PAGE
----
1) For when things become too much or too weird, you need the twisted garage punk rock of Icky Boyfriends. The veteran SF trio have just put out one of the Live in San Francisco records that Castle Face Records love pumping out, and it's a veritable shit tonne of gangrenous fun. This is the kind of gig that if you took your better half to as a date, and she came away loving it, then you have a keeper. Equal parts rock, roll and stagger, all parts sloppy fun. They play the hits and then some - including this.

2) For when things happen off the cuff, you can dive headlong into the fuzzy lilting doo-wop pop of Impulsive Hearts. The Chicagoans try their hardest to keep things light and spontaneous - their music evokes "swimming after dark, beaches and dance parties" which can sound naff but on a day where manufactured love can go wrong, a bit of sepia tinged rock whimsy can't be a bad thing, can it?

3) For when the choice between a cuddly puppy and a bubble-bath of chocolate is too tight to call, call Pets Or Food. These Swedes call themselves "no romantics" - their new album is called No Romantik in case you thought they were joking - which fits perfectly here, and their sax skronk no wave blitzkrieg scours the Valentine scourge from even the lightest touch of love suckers. It's an atonal blast, and while they stand out like a sore thumb on this particular hit list, Pets Or Food are a great band much deserving of your time.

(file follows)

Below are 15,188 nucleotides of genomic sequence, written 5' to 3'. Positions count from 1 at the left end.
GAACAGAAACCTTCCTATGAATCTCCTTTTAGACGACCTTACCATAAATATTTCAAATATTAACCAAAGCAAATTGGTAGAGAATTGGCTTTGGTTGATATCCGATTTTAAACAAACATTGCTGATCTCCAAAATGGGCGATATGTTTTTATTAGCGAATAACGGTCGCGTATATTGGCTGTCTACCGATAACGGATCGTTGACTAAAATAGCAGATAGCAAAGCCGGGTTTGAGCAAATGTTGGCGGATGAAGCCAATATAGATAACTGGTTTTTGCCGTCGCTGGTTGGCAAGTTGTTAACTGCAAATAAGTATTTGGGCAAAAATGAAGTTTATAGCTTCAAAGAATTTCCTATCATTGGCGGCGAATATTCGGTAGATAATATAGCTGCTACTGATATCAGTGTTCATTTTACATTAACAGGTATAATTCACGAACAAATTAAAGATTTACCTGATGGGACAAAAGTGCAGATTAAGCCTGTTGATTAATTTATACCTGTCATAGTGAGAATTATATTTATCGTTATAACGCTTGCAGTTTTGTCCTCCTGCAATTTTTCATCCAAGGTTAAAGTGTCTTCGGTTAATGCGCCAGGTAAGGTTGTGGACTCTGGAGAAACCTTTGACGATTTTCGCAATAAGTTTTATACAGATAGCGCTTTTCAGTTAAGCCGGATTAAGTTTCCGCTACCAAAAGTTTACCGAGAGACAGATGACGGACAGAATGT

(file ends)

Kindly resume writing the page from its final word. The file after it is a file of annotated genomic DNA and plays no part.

4) For when the one by your side is still sexy even after they fart incessantly...yep, we're talking about Best Friends there. It's taken a little while, but the four Sheffield lads are about ready to bring out their debut, suitably titled LP, Hot. Reckless. Totally Insane., through FatCat Records. Here is their taster, 'Fake Spit', and it's as raucous and silly as you'd expect - great, then.

5) For when the post coital rest is awkward thanks to a climax that shook the walls but also sounded like slightly "human sacrifice"...we have Detroit's Ritual Howls. Their second album Turkish Leather came out on felt Records last year and I missed it, but thankfully am picking up the slack due to this video for 'Zemmoa'. There is a pagan intensity to the echo on the vocals, and the incessant drum beat and apocryphal guitar lines add a feverish layer to proceedings, ebbing and flowing like the release of blood.